Bill lowering defamation lawsuit standards advances in Senate

'This bill threatens the very core of our democracy.'

Legislation making it easier to sue journalists and news outlets for defamation passed through its first Senate panel, despite objections from groups spanning the ideological spectrum that it would put a “chilling effect” on free speech.

The bill (SB 1780), sponsored by Sen. Jason Brodeur, a Sanford Republican, was rewritten Monday to remove some of the harshest provisions derided by critics, including a piece that would have eroded protections in state laws for journalists against disclosing the identity of a source in a legal proceeding.

But opponents of the measure still contend it will undercut free speech protections. One of the main issues was a part of the bill that would create a presumption in law that if a news outlet published a false statement by an anonymous source, they were acting with “actual malice” — the standard in a defamation lawsuit.

“The overly broad and vague language of this bill does not limit the legislation simply to journalists and the media. private citizens who speak out on social media will be caught up in defamation lawsuits,” said Kara Gross, legislative director and senior policy counsel for the Florida chapter of the American Civil Liberties Union.

“A free society is one where there is freedom of speech and of the press and this bill threatens the very core of our democracy.”

Brodeur defended his bill as an update of state laws as technology advances outpace old defamation laws written in the last century. Another part of the bill allows a public figure to sue if someone uses artificial intelligence to portray them in a “false light.”

“This bill works to modernize the way we address defamation cases concerning the growing technologies of artificial intelligence and deepfakes, helping resolve potential frivolous lawsuits and bringing accountability to those who knowingly publish false statements,” Brodeur said.

It’s not just left-leaning organizations, though, that oppose the bill. Americans for Prosperity spoke out against it Monday, arguing it would erode anti-SLAPP (strategic lawsuits against public participation) that make it harder to bring frivolous suits designed to burden critics with legal costs.

“Just by reason of lowering that standard you are then raising the bar for people to have suits dismissed through the SLAPP proceedings which is going to have a significant chilling effect on speech in the state of Florida,” said Chris Stranburg, legislative affairs director for Americans for Prosperity-Florida.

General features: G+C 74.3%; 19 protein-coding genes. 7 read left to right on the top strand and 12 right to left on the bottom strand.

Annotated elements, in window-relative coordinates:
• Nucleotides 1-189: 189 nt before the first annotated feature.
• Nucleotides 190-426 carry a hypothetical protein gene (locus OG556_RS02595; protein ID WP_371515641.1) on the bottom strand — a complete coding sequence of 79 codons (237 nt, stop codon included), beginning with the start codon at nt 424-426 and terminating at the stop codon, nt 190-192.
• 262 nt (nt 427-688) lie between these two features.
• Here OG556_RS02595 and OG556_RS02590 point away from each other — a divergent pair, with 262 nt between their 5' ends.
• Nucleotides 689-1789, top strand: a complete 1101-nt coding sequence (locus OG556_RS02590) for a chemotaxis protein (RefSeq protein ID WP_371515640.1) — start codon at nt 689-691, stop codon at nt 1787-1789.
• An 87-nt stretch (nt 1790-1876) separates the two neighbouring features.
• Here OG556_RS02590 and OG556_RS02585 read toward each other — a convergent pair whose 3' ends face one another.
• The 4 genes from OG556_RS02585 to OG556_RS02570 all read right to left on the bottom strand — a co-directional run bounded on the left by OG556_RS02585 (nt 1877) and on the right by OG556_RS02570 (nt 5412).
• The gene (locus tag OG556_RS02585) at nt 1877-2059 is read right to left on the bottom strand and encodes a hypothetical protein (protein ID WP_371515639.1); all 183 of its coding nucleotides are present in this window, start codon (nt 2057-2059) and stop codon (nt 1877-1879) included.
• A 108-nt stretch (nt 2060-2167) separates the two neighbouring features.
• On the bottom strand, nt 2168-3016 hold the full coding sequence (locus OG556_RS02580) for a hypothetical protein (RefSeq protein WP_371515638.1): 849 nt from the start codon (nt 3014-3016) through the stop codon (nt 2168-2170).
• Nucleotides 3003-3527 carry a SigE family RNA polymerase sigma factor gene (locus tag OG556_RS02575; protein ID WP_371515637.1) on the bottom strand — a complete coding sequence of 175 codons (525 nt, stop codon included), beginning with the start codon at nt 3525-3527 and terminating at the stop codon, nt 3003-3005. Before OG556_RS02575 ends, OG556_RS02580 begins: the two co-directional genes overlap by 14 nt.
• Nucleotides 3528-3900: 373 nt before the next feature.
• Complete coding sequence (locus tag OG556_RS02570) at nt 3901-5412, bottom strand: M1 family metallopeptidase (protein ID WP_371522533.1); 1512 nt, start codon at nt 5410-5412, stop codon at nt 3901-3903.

The bill passed through the Senate Judiciary Committee on a 7-2 vote along party lines, with Democratic Sens. Lauren Book of Plantation and Linda Stewart of Orlando voting against it.

Yet even some Republicans on the panel told Brodeur the bill needs more work to allay concerns it will chill free speech and freedom of the press.

“This is the first time I’ve heard a bill in many, many years where you have the ACLU and Americans for Prosperity jointly opposing a bill,” said Sen. Gayle Harrell, a Stuart Republican. “I will support this today with a promise there will be continued work on it.”

Gray Rohrer


  • Abram Nicholson

    February 5, 2024 at 6:15 pm

    Why don’t you lying skunks try stating facts instead of lies. Then, no problem. No need to abolish freedom of speech so you can bloviate away. Stop using trump and Fox News as your heros.

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    February 5, 2024 at 6:17 pm

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  • Michael K

    February 5, 2024 at 6:58 pm

    The Republican party is not content with merely destroying public education, now they are going after the free press. Putin couldn’t be more pleased.

  • tom palmer

    February 5, 2024 at 8:06 pm

    This bill invites a lot of frivolous lawsuits by whiny Republicans. Truth is an absolute defense in defamation suits, but the cost of defending yourself from nothing claims is a problem. I would suggest that if it can be shown that the suits were filed in bad faith, the loser has to pay the plaintiff’s costs.

Comments are closed.


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